Oldřich was arrested and sent to Bavaria. He was again replaced by his brother Jaromír. However, when Oldřich was pardoned the next year, he returned to Bohemia and had Jaromír captured and deposed, he drove out Jaromír's son from Moravia. Oldřich died abruptly on 9 November 1034 and examination of his skeleton reveal his skull to have suffered a fatal blow. Jaromír renounced the throne in favour of his nephew Bretislaus. According to legend rendered by the medieval chronicler Cosmas of Prague, Duke Oldřich about 1002 married a Božena, daughter of Křesina, after discarding his first wife on the grounds that they were childless. Together they had a son: Bretislaus I, Duke of Bohemia from 1035 until his deathThough his parents were married, Bretislaus remained an heir, his grandfather was Duke Boleslaus II. Wolverton, Lisa. Hastening Toward Prague: Power and Society in the Medieval Czech Lands. University of Pennsylvania Press. Krofta, Kamil. "Bohemia to the Extinction of the Premyslids". In Tanner, J.
R.. W.. N. Cambridge Medieval History:Victory of the Papacy. Vol. VI. Cambridge University Press
Henry the Fowler
Henry the Fowler was the duke of Saxony from 912 and the elected king of East Francia from 919 until his death in 936. As the first non-Frankish king, he established the Ottonian Dynasty of kings and emperors, he is considered to be the founder and first king of the medieval German state, known until as East Francia. An avid hunter, he obtained the epithet "the Fowler" because he was fixing his birding nets when messengers arrived to inform him that he was to be king, he was born into the Liudolfing line of Saxon dukes. His father Otto I of Saxony was succeeded by Henry; the new duke launched a rebellion against the king of East Francia, Conrad I of Germany, over the rights to lands in the Duchy of Thuringia. They reconciled in 915 and on his deathbed in 918, Conrad recommended Henry as the next king, considering the duke the only one who could hold the kingdom together in the face of internal revolts and external Magyar raids. Henry was elected and crowned king in 919, he went on consolidating his rule.
Through successful warfare and a dynastic marriage, Henry acquired Lotharingia as a vassal in 925. Unlike his Carolingian predecessors, Henry did not seek to create a centralized monarchy, ruling through federated autonomous stem duchies instead. Henry built an extensive system of fortifications and mobile heavy cavalry across Germany to neutralize the Magyar threat and in 933 routed them at the Battle of Riade, ending Magyar attacks for the next 21 years and giving rise to a sense of German nationhood. Henry expanded German hegemony in Europe with his defeat of the Slavs in 929 at the Battle of Lenzen along the Elbe river, by compelling the submission of Duke Wenceslaus I of Bohemia through an invasion of the Duchy of Bohemia the same year and by conquering Danish realms in Schleswig in 934. Henry's hegemonic status north of the Alps was acknowledged by King Rudolph of West Francia and King Rudolph II of Upper Burgundy, who both accepted a place of subordination as allies in 935. Henry planned an expedition to Rome to be crowned as Holy Roman Emperor by the Pope, but the design was thwarted by a hunting accident near the royal palace of Bodfeld in the autumn of 935 that mortally injured him.
Henry prevented a collapse of royal power, as had happened in West Francia, left a much stronger kingdom to his successor Otto I. Henry died of a stroke on 2 July 936 in his royal palace in one of his favourite places, he was buried at Quedlinburg Abbey, established by his wife Matilda in his honor. Born in Memleben, in what is now Saxony-Anhalt, Henry was the son of Otto the Illustrious, Duke of Saxony, his wife Hedwiga, daughter of Henry of Franconia and Ingeltrude and a great-great-granddaughter of Charlemagne. In 906 he married Hatheburg of daughter of the Saxon count Erwin, she had been a nun. The marriage was annulled in 909 because her vows as a nun were deemed by the church to remain valid, she had given birth to Henry's son Thankmar. The annulment placed a question mark over Thankmar's legitimacy; that year he married Matilda, daughter of Dietrich of Ringelheim, Count in Westphalia. Matilda bore him three sons, one called Otto, two daughters and Gerberga, founded many religious institutions, including the Quedlinburg Abbey where Henry is buried.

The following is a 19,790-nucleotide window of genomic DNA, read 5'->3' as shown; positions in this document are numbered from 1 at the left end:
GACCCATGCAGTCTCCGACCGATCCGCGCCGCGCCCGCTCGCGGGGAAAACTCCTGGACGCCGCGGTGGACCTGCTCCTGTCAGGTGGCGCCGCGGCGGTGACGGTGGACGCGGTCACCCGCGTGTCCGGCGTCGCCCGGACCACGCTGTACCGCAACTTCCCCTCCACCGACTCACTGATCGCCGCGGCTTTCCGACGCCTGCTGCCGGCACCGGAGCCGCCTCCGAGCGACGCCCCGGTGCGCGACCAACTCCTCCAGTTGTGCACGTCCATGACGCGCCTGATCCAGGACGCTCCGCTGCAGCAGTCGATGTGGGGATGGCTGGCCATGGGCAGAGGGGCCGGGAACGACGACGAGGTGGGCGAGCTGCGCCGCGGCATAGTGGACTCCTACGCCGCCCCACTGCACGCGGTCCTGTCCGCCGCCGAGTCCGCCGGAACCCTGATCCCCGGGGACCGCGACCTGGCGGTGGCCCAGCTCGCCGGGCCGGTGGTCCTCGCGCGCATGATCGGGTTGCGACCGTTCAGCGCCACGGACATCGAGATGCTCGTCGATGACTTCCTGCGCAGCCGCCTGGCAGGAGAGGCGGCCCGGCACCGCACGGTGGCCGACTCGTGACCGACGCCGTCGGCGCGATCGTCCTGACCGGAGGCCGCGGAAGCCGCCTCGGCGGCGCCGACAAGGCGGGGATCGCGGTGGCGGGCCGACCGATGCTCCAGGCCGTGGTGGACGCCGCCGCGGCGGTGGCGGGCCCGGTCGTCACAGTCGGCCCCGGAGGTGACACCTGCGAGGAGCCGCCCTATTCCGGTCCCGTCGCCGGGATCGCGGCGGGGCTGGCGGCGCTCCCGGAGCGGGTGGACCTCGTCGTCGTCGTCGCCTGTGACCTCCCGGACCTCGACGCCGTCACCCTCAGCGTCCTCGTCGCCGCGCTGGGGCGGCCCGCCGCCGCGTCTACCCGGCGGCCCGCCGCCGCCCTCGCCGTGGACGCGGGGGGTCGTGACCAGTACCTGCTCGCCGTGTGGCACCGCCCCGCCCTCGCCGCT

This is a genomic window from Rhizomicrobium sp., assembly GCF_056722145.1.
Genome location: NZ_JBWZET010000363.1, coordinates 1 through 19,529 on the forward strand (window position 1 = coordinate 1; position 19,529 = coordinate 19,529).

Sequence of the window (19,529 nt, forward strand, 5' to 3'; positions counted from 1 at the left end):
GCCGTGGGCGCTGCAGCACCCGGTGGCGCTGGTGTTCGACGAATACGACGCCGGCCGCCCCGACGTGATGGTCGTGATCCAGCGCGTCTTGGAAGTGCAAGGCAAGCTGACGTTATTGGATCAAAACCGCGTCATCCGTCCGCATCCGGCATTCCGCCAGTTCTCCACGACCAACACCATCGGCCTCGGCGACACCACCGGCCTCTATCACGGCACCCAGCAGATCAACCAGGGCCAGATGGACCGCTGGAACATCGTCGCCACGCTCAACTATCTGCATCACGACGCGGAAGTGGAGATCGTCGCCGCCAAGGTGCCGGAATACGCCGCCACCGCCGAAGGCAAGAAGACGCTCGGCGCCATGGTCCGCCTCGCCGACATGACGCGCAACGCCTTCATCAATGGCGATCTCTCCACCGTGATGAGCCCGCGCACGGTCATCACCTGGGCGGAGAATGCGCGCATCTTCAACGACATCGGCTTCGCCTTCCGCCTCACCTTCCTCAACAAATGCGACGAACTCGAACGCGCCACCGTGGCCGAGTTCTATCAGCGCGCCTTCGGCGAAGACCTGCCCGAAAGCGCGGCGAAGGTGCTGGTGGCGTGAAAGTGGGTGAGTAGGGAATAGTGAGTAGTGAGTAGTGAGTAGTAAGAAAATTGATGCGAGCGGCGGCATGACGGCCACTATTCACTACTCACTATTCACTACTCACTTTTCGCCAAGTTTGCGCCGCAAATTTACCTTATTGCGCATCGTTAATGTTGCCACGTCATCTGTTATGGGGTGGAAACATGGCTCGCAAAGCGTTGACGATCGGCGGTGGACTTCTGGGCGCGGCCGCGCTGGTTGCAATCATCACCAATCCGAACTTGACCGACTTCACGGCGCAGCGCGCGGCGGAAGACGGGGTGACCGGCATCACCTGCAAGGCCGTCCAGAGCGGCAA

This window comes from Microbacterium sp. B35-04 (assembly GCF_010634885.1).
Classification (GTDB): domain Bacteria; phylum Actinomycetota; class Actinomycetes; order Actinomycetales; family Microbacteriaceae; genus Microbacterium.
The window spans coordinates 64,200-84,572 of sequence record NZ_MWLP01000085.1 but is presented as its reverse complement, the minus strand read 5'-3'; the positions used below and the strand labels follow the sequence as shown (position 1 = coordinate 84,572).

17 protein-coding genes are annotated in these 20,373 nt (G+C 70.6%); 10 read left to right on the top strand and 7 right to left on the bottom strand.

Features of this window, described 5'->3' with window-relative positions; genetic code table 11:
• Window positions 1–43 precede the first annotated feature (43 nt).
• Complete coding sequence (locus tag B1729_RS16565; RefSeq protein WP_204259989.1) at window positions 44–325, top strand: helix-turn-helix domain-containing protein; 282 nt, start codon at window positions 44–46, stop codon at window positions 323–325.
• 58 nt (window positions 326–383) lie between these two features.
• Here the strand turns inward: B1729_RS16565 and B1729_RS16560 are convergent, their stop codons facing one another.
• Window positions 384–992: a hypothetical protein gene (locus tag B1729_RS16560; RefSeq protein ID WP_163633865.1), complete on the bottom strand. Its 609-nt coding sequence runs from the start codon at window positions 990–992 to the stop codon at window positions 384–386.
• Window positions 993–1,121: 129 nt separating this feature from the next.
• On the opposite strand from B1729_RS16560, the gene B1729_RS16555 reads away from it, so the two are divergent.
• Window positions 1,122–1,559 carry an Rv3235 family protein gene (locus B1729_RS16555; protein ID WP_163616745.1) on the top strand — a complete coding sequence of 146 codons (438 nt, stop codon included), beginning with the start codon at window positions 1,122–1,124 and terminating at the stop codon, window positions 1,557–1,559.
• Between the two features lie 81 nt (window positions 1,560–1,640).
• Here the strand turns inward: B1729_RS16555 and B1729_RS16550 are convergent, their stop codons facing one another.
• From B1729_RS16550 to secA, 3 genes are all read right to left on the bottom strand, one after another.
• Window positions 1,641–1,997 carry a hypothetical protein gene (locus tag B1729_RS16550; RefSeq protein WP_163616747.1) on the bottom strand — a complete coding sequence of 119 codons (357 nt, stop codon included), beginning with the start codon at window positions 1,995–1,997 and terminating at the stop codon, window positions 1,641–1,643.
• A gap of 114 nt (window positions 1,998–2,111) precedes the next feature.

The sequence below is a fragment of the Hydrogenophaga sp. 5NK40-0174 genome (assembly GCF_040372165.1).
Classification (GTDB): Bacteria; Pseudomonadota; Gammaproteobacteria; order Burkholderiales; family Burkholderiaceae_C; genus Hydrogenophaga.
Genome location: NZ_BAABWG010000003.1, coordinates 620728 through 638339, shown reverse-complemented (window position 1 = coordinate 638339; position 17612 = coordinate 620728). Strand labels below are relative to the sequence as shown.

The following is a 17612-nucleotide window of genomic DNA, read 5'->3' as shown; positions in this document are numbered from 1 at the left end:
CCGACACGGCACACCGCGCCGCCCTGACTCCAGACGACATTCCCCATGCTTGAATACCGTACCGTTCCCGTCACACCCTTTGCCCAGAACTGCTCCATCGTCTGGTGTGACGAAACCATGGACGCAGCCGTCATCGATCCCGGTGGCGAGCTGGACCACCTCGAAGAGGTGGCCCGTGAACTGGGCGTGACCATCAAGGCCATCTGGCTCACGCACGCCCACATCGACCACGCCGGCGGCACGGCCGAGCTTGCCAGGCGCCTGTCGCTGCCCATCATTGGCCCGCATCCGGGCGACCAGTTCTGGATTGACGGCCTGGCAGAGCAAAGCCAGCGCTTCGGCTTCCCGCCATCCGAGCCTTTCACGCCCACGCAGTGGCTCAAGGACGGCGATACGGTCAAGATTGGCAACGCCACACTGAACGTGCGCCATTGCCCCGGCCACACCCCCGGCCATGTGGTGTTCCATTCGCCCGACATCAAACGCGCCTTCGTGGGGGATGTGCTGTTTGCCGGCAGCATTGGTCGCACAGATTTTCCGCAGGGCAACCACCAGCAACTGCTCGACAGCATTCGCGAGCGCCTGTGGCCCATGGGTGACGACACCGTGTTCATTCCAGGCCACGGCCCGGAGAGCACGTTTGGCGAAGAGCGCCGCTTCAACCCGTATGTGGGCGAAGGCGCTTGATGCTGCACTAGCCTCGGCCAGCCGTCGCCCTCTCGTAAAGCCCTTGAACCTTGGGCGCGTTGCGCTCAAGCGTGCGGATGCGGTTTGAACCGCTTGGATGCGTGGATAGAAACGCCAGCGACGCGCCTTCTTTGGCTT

She was canonized. Henry became Duke of Saxony after his father's death in 912. An able ruler, he continued to strengthen the position of his duchy within the weakening kingdom of East Francia, was in conflict with his neighbors to the South in Duchy of Franconia. On 23 December 918 Conrad I, king of East Francia and Franconian duke, died. Although Henry had rebelled against Conrad I between 912 and 915 over the lands in Thuringia, Conrad recommended Henry as his successor. Kingship now changed from Franks to Saxons, who had suffered during the conquests of Charlemagne and were proud of their identity. Henry, as Saxon, was the first non-Frank on the throne. Conrad's choice was conveyed by his brother, duke Eberhard III of Franconia at the Imperial Diet of Fritzlar in 919; the assembled Franconian and Saxon nobles elected Henry to be king with other regional dukes not participating in election. Archbishop Heriger of Mainz offered to anoint Henry according to the usual ceremony, but he refused - the only king of his time not to undergo that rite - because he wished to be king not by the church's but by the people's acclaim.
Henry, elected to kingship by only Saxons and Franconians at Fritzlar, had to subdue other dukes. Duke Arnulf of Bavaria did not submit until Henry defeated him in two campaigns in 921. Henry forced Arnulf into submission. Arnulf had crowned himself as king of Bavaria in 919, but in 921 renounced crown and submitted to Henry while maintaining large autonomy and the right to mint his own coins. Duke Burchard II of Swabia soon swore fealty to the new King, but when he died, Henry appointed a noble from Franconia to be the new duke. Henry was too weak to impose absolutist rule, regarded his kingdom as a confederation of stem duchies rather than as a feudal monarchy and saw himself as primus inter pares. Instead of seeking to administer the empire through counts, as Charlemagne had done and as his successors had attempted, Henry allowed the local dukes in Duchy of Franconia, Duchy of Swabia, Duchy of Bavaria to maintain large internal autonomy. In 920 king of West Francia Charles the Simple invaded and marched as far as Pfeddersheim near Worms, but retreated when he learned that Henry was organizing an army.